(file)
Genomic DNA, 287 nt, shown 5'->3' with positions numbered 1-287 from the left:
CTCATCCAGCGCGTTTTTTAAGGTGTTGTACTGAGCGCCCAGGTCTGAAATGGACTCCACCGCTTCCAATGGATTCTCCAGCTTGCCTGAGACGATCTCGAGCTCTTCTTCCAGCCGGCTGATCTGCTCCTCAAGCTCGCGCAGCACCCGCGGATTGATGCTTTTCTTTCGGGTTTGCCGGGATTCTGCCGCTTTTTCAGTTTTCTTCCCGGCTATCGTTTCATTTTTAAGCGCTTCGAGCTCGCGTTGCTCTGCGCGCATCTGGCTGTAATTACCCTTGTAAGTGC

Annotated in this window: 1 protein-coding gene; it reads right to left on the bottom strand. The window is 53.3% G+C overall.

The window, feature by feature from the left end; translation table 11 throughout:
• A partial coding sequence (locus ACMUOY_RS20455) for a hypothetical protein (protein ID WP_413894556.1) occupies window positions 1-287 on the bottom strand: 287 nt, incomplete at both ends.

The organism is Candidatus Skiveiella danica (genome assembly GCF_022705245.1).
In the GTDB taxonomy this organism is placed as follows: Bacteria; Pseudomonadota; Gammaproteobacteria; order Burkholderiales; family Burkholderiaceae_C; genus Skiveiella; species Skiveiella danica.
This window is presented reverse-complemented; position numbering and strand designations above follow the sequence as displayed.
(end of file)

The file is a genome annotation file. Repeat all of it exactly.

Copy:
Genomic DNA, 287 nt, shown 5'->3' with positions numbered 1-287 from the left:
CTCATCCAGCGCGTTTTTTAAGGTGTTGTACTGAGCGCCCAGGTCTGAAATGGACTCCACCGCTTCCAATGGATTCTCCAGCTTGCCTGAGACGATCTCGAGCTCTTCTTCCAGCCGGCTGATCTGCTCCTCAAGCTCGCGCAGCACCCGCGGATTGATGCTTTTCTTTCGGGTTTGCCGGGATTCTGCCGCTTTTTCAGTTTTCTTCCCGGCTATCGTTTCATTTTTAAGCGCTTCGAGCTCGCGTTGCTCTGCGCGCATCTGGCTGTAATTACCCTTGTAAGTGC

Annotated in this window: 1 protein-coding gene; it reads right to left on the bottom strand. The window is 53.3% G+C overall.

The window, feature by feature from the left end; translation table 11 throughout:
• A partial coding sequence (locus ACMUOY_RS20455) for a hypothetical protein (protein ID WP_413894556.1) occupies window positions 1-287 on the bottom strand: 287 nt, incomplete at both ends.

The organism is Candidatus Skiveiella danica (genome assembly GCF_022705245.1).
In the GTDB taxonomy this organism is placed as follows: Bacteria; Pseudomonadota; Gammaproteobacteria; order Burkholderiales; family Burkholderiaceae_C; genus Skiveiella; species Skiveiella danica.
This window is presented reverse-complemented; position numbering and strand designations above follow the sequence as displayed.